Dahmer Is Netflix’s Biggest Premiere Since Stranger Things Season 4
Less than a week after its release, Dahmer – Monster: The Jeffrey Dahmer Story is Netflix’s biggest draw since Stranger Things season 4. The new limited series, which premiered on September 21, comes from American Horror Story creator Ryan Murphy as part of his five-year deal with the popular streaming service. Evan Peters takes on the titular role of Dahmer in the most prolific on-screen representation of the cannibalistic serial killer since Ross Lynch in 2017’s My Friend Dahmer.
Unlike the Lynch-led film, which primarily follows Dahmer’s life in high school before his killing spree, Monster covers the Milwaukee native’s origins up to his eventual death inside the Columbia Correctional Institution. The Netflix limited series does differentiate itself from similar projects, however, by paying particular attention to Dahmer’s victims and their families, attempting to humanize them instead of romanticizing the villain. Still, Peters’ portrayal of Dahmer and Monster’s graphic dramatizations of his murders are the most appealing factors for true crime fans interested in the show.
Over the past week, audiences flocked to the miniseries, leading to Dahmer – Monster: The Jeffrey Dahmer Story becoming Netflix’s most successful premiere since Stranger Things season 4 in May. Deadline reports that 196.2 million people tuned into the show, which makes it the fifth most-watched series premiere since Netflix’s viewership data remodeling last June. Only Squid Game, All of Us Are Dead, Stranger Things season 4, and Bridgerton season 2 drew more viewers in that timeframe.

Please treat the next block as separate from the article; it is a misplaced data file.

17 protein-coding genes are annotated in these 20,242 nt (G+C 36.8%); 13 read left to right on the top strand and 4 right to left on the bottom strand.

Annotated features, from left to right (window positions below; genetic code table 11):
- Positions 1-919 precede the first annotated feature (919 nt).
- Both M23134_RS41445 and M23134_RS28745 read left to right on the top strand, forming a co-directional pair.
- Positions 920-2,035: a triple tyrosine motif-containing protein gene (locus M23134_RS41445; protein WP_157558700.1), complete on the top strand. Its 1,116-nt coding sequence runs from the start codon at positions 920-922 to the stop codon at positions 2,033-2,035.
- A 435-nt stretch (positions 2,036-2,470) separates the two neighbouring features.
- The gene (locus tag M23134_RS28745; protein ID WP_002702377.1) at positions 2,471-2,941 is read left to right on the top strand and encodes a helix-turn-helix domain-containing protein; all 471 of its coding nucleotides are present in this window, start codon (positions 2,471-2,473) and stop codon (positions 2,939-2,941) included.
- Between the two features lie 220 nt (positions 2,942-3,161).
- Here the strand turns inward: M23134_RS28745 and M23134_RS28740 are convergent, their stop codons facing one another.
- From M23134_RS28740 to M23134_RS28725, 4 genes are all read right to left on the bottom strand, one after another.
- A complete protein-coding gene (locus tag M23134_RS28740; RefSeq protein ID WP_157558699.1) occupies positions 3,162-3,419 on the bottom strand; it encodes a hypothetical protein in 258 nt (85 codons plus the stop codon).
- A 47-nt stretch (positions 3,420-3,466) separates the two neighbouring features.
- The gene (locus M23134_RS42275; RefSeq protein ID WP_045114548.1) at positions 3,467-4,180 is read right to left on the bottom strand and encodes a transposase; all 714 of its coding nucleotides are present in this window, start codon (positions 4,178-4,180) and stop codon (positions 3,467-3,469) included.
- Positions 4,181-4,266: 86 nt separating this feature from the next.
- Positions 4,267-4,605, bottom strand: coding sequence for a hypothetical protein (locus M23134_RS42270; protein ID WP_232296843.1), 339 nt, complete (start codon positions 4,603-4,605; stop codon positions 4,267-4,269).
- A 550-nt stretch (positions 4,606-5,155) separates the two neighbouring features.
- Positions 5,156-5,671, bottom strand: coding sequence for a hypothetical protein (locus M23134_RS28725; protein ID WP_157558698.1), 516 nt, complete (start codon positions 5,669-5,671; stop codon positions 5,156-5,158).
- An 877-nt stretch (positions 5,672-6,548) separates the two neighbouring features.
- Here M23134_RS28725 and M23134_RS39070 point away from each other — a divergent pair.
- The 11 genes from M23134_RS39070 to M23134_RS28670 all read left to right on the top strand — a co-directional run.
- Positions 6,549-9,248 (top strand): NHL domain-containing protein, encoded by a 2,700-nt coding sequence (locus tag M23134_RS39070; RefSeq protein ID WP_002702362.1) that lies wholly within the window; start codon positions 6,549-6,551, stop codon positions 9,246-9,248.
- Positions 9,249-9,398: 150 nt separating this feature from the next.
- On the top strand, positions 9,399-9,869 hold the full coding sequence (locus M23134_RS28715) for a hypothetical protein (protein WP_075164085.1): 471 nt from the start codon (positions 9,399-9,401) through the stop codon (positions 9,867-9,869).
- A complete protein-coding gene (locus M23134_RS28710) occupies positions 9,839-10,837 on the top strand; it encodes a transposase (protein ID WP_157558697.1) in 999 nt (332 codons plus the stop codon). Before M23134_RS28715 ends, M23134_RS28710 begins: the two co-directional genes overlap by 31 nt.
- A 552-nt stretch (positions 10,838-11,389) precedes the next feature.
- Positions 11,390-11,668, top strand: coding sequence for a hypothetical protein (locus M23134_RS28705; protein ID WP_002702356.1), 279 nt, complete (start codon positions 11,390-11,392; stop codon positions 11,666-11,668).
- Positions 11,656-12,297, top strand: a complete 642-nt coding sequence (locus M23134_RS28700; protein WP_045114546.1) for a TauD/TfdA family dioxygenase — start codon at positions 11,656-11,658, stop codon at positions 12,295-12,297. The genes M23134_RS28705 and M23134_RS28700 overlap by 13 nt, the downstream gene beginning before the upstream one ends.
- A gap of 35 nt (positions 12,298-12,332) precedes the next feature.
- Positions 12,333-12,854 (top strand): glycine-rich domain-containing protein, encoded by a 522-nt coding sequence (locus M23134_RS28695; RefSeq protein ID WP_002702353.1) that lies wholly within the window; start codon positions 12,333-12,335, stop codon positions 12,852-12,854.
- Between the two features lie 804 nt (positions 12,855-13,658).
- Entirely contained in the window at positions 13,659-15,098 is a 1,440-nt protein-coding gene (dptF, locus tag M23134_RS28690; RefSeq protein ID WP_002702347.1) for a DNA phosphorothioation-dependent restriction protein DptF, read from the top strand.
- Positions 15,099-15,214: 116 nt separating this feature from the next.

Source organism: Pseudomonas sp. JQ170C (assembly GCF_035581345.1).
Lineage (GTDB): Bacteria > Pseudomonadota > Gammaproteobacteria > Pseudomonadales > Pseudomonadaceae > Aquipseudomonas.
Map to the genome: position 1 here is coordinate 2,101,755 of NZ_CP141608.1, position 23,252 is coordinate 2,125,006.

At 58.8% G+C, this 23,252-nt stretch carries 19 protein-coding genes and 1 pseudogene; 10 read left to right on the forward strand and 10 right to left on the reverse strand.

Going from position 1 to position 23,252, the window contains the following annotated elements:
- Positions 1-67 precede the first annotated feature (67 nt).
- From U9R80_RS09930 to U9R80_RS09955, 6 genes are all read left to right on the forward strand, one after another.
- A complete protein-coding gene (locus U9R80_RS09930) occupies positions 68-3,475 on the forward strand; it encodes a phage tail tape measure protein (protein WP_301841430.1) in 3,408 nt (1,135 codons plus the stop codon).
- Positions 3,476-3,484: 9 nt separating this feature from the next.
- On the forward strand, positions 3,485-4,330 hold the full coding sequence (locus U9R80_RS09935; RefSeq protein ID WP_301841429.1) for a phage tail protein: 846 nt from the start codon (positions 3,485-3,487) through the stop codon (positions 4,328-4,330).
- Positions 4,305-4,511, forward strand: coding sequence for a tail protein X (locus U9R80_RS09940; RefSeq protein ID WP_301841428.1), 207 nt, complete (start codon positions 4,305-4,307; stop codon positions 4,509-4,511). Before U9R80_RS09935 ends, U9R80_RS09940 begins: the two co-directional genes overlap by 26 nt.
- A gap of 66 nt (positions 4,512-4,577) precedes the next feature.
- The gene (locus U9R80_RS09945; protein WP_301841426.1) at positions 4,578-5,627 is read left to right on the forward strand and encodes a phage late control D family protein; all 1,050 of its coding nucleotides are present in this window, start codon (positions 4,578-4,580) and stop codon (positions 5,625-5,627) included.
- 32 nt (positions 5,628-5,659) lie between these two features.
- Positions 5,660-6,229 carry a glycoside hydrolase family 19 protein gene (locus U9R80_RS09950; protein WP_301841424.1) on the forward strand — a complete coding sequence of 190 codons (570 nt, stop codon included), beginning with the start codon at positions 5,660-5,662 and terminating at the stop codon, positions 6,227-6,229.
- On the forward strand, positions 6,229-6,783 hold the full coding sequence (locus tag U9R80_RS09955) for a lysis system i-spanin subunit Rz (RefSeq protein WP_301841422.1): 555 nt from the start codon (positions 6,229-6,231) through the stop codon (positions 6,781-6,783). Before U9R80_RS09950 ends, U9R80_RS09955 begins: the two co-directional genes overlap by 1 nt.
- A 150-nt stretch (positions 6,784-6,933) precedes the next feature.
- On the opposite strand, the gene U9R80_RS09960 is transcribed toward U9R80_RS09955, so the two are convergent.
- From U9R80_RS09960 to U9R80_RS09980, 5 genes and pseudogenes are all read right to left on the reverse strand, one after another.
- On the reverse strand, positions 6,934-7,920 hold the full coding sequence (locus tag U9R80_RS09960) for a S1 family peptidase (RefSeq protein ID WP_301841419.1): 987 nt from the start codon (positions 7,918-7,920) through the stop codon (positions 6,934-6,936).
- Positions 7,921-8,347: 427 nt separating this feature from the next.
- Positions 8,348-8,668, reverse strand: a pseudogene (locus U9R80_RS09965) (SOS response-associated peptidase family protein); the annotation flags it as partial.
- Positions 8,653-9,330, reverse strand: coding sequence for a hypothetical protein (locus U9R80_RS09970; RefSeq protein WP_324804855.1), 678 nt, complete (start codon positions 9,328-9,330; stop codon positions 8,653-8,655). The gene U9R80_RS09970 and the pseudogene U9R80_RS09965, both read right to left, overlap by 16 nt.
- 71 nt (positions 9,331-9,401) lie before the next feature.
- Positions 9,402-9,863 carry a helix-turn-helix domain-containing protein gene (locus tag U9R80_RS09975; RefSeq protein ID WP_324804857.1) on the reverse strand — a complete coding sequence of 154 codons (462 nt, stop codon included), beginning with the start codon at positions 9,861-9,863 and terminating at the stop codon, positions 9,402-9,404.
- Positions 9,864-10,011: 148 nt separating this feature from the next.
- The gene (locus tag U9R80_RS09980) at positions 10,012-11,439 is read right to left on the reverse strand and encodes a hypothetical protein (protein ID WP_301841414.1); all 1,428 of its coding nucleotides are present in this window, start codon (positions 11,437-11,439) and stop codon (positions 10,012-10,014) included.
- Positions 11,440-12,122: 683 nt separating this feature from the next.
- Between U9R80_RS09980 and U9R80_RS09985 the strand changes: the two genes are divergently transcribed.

The viewership numbers for Monster are both surprising and not. Peters is a massively popular TV star with undeniable talent, so watching him embody such an infamous figure is intriguing. At the same time, while true crime is a phenomenon for Netflix, initial expectations did not see Monster breaking into the upper echelon of viewership on the platform next to Stranger Things and other big hits. Part of that hesitation involves the sheer number of Dahmer-related media already in existence, which calls into question Monster’s relevancy as a seemingly redundant interpretation of a mortifying time in American history that many would prefer to forget.
Living relatives of the families that Dahmer directly impacted during his active years have already reported feeling re-traumatized by the show’s portrayal of the gruesome murders. Monster’s success, therefore, is a double-edged sword. On the one hand, the viewership will inspire Netflix to continue funding true crime projects thanks to continual interest. On the other, the moral implications of revisiting such heinous crimes are challenging to consider and can paint Netflix as exploitative of real tragedies. No matter which side of the fence feels right, Peters is gripping as Dahmer, and the series is undoubtedly well-put-together from a technical perspective. Time will tell what kind of legacy Monster leaves behind after the initial reactions and data cease to matter.